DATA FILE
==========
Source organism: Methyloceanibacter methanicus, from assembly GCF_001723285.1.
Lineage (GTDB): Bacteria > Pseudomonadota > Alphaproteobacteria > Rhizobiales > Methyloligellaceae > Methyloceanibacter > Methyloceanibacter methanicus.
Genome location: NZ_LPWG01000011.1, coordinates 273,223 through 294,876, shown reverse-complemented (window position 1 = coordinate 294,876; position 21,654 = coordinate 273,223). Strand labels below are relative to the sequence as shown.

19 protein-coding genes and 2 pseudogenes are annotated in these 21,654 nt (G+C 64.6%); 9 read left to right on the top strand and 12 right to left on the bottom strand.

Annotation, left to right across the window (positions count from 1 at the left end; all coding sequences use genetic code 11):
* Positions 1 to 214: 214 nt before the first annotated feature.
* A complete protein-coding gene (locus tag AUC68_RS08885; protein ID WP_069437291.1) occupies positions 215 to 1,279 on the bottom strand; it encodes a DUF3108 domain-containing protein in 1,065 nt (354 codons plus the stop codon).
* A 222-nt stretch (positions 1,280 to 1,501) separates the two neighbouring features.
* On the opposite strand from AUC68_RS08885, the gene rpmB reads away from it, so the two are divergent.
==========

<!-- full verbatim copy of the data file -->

Source organism: Methyloceanibacter methanicus, from assembly GCF_001723285.1.
Lineage (GTDB): Bacteria > Pseudomonadota > Alphaproteobacteria > Rhizobiales > Methyloligellaceae > Methyloceanibacter > Methyloceanibacter methanicus.
Genome location: NZ_LPWG01000011.1, coordinates 273,223 through 294,876, shown reverse-complemented (window position 1 = coordinate 294,876; position 21,654 = coordinate 273,223). Strand labels below are relative to the sequence as shown.

19 protein-coding genes and 2 pseudogenes are annotated in these 21,654 nt (G+C 64.6%); 9 read left to right on the top strand and 12 right to left on the bottom strand.

Annotation, left to right across the window (positions count from 1 at the left end; all coding sequences use genetic code 11):
* Positions 1 to 214: 214 nt before the first annotated feature.
* A complete protein-coding gene (locus tag AUC68_RS08885; protein ID WP_069437291.1) occupies positions 215 to 1,279 on the bottom strand; it encodes a DUF3108 domain-containing protein in 1,065 nt (354 codons plus the stop codon).
* A 222-nt stretch (positions 1,280 to 1,501) separates the two neighbouring features.
* On the opposite strand from AUC68_RS08885, the gene rpmB reads away from it, so the two are divergent.